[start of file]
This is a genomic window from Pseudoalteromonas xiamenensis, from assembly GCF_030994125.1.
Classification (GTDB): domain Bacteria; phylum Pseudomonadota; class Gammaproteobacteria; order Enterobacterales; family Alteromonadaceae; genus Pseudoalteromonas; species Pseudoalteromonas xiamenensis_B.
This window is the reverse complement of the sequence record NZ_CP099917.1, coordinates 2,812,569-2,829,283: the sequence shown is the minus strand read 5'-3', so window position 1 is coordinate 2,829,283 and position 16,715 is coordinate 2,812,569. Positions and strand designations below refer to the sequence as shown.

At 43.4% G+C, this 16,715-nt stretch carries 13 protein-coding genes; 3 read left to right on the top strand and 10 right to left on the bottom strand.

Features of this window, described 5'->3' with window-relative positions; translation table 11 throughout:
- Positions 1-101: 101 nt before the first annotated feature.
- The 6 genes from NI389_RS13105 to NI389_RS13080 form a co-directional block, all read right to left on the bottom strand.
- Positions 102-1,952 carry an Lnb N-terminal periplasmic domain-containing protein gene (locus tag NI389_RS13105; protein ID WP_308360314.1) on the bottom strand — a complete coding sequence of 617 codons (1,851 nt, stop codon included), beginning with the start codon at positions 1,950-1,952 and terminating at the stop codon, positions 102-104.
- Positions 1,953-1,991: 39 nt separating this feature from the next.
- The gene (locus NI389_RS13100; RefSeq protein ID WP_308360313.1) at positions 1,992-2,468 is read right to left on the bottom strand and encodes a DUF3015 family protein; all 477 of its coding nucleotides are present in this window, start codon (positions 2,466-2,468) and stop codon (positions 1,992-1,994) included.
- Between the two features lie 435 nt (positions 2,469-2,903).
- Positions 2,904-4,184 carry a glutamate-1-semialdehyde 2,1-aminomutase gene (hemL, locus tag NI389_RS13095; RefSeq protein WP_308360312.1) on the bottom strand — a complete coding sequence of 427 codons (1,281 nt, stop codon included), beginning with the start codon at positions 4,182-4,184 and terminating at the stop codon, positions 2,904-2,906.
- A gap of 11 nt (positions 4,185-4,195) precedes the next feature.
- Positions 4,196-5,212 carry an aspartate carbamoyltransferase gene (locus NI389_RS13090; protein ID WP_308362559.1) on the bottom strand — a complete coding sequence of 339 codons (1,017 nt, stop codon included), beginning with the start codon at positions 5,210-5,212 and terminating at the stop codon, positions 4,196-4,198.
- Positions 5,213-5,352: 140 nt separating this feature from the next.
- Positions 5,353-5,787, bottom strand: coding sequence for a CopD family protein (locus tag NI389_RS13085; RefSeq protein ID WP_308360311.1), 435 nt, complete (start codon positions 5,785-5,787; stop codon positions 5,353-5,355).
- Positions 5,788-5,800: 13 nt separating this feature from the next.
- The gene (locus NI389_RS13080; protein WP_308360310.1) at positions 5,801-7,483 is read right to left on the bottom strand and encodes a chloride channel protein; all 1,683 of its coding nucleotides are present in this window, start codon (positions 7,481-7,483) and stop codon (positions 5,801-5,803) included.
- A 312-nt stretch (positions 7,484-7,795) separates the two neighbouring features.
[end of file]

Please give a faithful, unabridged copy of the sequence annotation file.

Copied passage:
This is a genomic window from Pseudoalteromonas xiamenensis, from assembly GCF_030994125.1.
Classification (GTDB): domain Bacteria; phylum Pseudomonadota; class Gammaproteobacteria; order Enterobacterales; family Alteromonadaceae; genus Pseudoalteromonas; species Pseudoalteromonas xiamenensis_B.
This window is the reverse complement of the sequence record NZ_CP099917.1, coordinates 2,812,569-2,829,283: the sequence shown is the minus strand read 5'-3', so window position 1 is coordinate 2,829,283 and position 16,715 is coordinate 2,812,569. Positions and strand designations below refer to the sequence as shown.

At 43.4% G+C, this 16,715-nt stretch carries 13 protein-coding genes; 3 read left to right on the top strand and 10 right to left on the bottom strand.

Features of this window, described 5'->3' with window-relative positions; translation table 11 throughout:
- Positions 1-101: 101 nt before the first annotated feature.
- The 6 genes from NI389_RS13105 to NI389_RS13080 form a co-directional block, all read right to left on the bottom strand.
- Positions 102-1,952 carry an Lnb N-terminal periplasmic domain-containing protein gene (locus tag NI389_RS13105; protein ID WP_308360314.1) on the bottom strand — a complete coding sequence of 617 codons (1,851 nt, stop codon included), beginning with the start codon at positions 1,950-1,952 and terminating at the stop codon, positions 102-104.
- Positions 1,953-1,991: 39 nt separating this feature from the next.
- The gene (locus NI389_RS13100; RefSeq protein ID WP_308360313.1) at positions 1,992-2,468 is read right to left on the bottom strand and encodes a DUF3015 family protein; all 477 of its coding nucleotides are present in this window, start codon (positions 2,466-2,468) and stop codon (positions 1,992-1,994) included.
- Between the two features lie 435 nt (positions 2,469-2,903).
- Positions 2,904-4,184 carry a glutamate-1-semialdehyde 2,1-aminomutase gene (hemL, locus tag NI389_RS13095; RefSeq protein WP_308360312.1) on the bottom strand — a complete coding sequence of 427 codons (1,281 nt, stop codon included), beginning with the start codon at positions 4,182-4,184 and terminating at the stop codon, positions 2,904-2,906.
- A gap of 11 nt (positions 4,185-4,195) precedes the next feature.
- Positions 4,196-5,212 carry an aspartate carbamoyltransferase gene (locus NI389_RS13090; protein ID WP_308362559.1) on the bottom strand — a complete coding sequence of 339 codons (1,017 nt, stop codon included), beginning with the start codon at positions 5,210-5,212 and terminating at the stop codon, positions 4,196-4,198.
- Positions 5,213-5,352: 140 nt separating this feature from the next.
- Positions 5,353-5,787, bottom strand: coding sequence for a CopD family protein (locus tag NI389_RS13085; RefSeq protein ID WP_308360311.1), 435 nt, complete (start codon positions 5,785-5,787; stop codon positions 5,353-5,355).
- Positions 5,788-5,800: 13 nt separating this feature from the next.
- The gene (locus NI389_RS13080; protein WP_308360310.1) at positions 5,801-7,483 is read right to left on the bottom strand and encodes a chloride channel protein; all 1,683 of its coding nucleotides are present in this window, start codon (positions 7,481-7,483) and stop codon (positions 5,801-5,803) included.
- A 312-nt stretch (positions 7,484-7,795) separates the two neighbouring features.